The USSR turned Bulgaria, Romania, Czechoslovakia, Poland and East Germany into toxic pits. Now, factories
spill sulfur into the air, creating acid rain so potent it strips entire forests of their foliage and branches
. All that remains of some forests are blackened poles and mountains topped in sulfuric mists. Mining and smelting operations release clouds of metallic particulates into the air, afflicted generations of children with a variety of lung diseases and mental disabilities. Even after all of this, it is far worse in Romania, where coal strip mining turns the air black thanks to places like Copsa Mica's Carbosin Plant. A thick layer of soot covers buildings and trees, creating a landscape devoid of colors. It snows black flakes in the evening, carbon particulates saturate the mists and clouds, soiling the very sky, and even sheep
are of night's hue.
The refuse of a thousand years of labour fills the Plain of Zharr. Here, the land is broken and tortured, a twisted shadow of its former self. Pits of molten tar and rivers of boiling oil strew the landscape like open wounds, whilst massive stockpiles of coal scab over treacherous ground, festering in the sweltering heat
A huge pit opens on one side of the central area, a dark reflection reeking of the tortured earth's pain
. This area is a sick parody of a Glade, full of the twisted reflections of Glade Children and Naturae. Like a strip mine, the area descends level by level into the stinking pit. Each level is littered with the stumps of huge trees and the twisted bodies of animals destroyed by pollution. Moon Bridges from Blights and Hellholes usually open into this area. At the lowest level of the pit is a foul lake of irradiated, oily water. The lake is a mile across at its widest point. The surface bubbles with sulfurous fumes. Huge deformed fish slowly drift in the shallow waters, hiding under patches of glowing algae. On the shore of the lake is a truly horrific Blight, a shantytown full of corrupt spirits living in the shattered buildings of a slum. On the levels above the shantytown, Banes
in the form of large earth-moving machines run amok across the landscape. These Banes are totally mindless and thy will crush whatever gets in their path.
Whatever the Skaven
are building, its no science of any Dwarfkind. The steam they make eats through the rock walls, gets into the water and makes it deadly poison. Then that water flows into the soil and everything growing on the surface rots and dies. It eats through metal, too, I reckon, so everything they build must fall apart twice as fast, and when they explode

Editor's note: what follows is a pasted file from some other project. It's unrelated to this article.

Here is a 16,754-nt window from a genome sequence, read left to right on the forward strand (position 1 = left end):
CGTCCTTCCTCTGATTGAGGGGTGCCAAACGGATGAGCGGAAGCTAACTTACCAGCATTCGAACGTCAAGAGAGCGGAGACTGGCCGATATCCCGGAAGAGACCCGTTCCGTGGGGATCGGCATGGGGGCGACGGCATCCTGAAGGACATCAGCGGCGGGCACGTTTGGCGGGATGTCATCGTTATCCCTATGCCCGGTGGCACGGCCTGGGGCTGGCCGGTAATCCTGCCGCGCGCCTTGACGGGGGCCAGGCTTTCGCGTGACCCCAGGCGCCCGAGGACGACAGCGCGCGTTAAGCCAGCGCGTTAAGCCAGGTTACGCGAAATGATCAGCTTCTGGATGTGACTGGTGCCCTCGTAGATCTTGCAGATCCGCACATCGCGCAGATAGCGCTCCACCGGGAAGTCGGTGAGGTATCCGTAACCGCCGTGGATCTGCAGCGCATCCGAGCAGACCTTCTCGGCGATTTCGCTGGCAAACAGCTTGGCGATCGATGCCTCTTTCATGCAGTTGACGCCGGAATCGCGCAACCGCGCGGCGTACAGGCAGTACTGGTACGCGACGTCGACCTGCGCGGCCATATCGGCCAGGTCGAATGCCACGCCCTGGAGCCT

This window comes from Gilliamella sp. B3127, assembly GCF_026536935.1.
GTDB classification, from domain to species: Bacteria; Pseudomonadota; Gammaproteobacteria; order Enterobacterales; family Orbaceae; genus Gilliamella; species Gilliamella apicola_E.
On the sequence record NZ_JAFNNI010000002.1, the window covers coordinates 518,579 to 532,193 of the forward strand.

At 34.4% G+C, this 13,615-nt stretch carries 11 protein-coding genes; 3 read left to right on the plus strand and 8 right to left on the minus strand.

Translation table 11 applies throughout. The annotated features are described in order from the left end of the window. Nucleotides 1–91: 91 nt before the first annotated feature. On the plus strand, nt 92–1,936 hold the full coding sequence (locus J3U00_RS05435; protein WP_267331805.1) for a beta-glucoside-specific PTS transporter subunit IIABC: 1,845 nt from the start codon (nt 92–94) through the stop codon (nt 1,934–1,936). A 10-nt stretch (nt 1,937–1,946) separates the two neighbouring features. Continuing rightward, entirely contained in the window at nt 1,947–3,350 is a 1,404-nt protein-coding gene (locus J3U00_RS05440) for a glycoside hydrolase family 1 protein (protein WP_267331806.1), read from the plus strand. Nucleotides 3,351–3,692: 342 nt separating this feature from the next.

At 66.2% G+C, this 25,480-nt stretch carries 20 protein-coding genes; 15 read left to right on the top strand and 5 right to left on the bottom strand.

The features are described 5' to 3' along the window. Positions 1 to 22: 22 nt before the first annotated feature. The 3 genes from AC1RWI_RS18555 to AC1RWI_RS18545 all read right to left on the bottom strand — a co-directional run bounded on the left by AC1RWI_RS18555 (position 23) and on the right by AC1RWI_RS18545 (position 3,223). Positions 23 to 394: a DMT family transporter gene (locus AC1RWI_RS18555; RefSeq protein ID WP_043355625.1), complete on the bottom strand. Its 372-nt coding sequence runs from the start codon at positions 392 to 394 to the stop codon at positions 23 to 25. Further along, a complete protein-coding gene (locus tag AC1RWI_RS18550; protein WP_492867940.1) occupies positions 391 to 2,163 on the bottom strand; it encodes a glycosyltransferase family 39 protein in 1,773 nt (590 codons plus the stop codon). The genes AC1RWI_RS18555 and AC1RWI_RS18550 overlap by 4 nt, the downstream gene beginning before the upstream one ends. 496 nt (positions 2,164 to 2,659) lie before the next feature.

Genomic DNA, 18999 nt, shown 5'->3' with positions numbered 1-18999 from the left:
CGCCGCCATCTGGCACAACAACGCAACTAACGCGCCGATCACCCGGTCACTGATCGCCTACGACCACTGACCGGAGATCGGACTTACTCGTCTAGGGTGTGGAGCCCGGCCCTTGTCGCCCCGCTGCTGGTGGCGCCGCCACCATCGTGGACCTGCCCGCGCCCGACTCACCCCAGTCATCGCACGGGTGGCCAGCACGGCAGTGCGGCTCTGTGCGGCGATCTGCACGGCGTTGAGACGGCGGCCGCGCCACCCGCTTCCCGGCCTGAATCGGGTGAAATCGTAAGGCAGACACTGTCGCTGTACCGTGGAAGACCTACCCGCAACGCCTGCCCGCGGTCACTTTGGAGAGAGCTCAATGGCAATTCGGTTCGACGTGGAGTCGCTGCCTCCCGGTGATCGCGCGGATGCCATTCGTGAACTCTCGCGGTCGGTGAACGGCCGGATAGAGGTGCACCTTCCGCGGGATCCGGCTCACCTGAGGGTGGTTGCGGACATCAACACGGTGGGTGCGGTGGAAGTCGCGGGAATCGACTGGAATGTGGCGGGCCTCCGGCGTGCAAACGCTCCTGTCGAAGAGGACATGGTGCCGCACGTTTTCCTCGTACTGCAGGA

, theyll just dump more of that junk into our mountains and ancient Dwarf holds. When we take them back, there may be nothing left to reclaim, and the air too toxic to breathe. The Skaven are to engineering what Warpstone is to flesh
: they pervert and destroy all that was natural and strong.
The areas devastated by the nanomachines
are completely inhospitable, stripped of all life. Even the soil is reduced to nutrient-free silicate dust, ensuring nothing can ever grow again. One such area is much like another, regardless of their original ecosystems. Some clues remain as to a places history, such as desiccated husks of trees and animals, or the skeletal remains of buildings, but most of the Earths surface is identically empty
. Between the depleted soil and carbon-rich rock, even the topography is often unrecognizable.
The Pustyye Zemli, better known as the empty lands in the west, did not emerge overnight as it might seem. Taboritsky's
regime began a policy of systemic chemical weapons use
on a localized scale before the reunification of western Russia was complete. Though comprehensive records from the era are obviously rare, it is estimated that by 1966 over ten million cubic meters of various chemical agents had been unleashed on the Russian landscape, mustard gas and chlorine gas being the most common, along with copious amounts of incendiary chemicals and defoliants. With this staggering level of use, it is almost a certainty that small areas of Russia had already been rendered uninhabitable to all higher forms of life before the Regent's forces had crossed the Urals.
The empty lands are the inevitable result of this policy
. In Russia's current state
conducting on-the-ground research is an impossibility, but aerial surveillance has recorded over ten thousand examples of newly lifeless regions since 1969. The vast majority of these are less than ten square kilometers, but the largest examples can cover thousands, representing entire dead ecosystems. Early studies estimate that 0.4 percent of Russia's land area is now uninhabitable for at least the next two to three decades, and over 10 percent has been contaminated to varying degrees.